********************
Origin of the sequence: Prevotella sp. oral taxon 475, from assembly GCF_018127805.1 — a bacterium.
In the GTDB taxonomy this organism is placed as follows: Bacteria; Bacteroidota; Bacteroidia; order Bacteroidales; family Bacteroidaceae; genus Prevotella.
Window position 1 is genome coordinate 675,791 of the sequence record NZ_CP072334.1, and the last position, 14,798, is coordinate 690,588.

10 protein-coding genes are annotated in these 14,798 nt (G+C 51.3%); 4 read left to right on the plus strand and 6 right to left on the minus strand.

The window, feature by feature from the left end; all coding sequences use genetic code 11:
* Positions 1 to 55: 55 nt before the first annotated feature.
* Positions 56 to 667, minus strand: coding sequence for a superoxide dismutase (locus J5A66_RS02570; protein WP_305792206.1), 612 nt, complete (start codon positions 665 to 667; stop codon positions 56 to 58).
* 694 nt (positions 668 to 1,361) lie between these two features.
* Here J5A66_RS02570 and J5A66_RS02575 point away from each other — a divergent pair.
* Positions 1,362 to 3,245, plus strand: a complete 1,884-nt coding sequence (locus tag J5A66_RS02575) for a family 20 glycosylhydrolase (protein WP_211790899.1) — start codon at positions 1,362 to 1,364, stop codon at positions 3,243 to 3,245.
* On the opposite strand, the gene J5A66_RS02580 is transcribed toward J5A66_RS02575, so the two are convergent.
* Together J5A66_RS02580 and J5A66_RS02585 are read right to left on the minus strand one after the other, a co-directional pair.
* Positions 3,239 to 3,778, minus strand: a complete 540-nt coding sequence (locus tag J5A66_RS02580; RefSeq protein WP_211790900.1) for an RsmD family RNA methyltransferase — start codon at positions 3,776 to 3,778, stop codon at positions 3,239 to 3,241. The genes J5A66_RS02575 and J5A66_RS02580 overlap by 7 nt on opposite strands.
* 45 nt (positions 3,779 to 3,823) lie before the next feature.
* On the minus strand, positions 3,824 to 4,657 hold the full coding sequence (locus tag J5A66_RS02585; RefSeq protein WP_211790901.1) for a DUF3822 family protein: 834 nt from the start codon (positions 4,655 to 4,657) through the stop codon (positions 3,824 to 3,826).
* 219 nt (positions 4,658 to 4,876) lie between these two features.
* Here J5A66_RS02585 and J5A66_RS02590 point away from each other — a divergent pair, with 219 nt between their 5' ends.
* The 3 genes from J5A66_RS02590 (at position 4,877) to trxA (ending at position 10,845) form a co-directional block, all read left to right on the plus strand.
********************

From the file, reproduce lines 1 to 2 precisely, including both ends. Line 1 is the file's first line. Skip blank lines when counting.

Origin of the sequence: Prevotella sp. oral taxon 475, from assembly GCF_018127805.1 — a bacterium.
In the GTDB taxonomy this organism is placed as follows: Bacteria; Bacteroidota; Bacteroidia; order Bacteroidales; family Bacteroidaceae; genus Prevotella.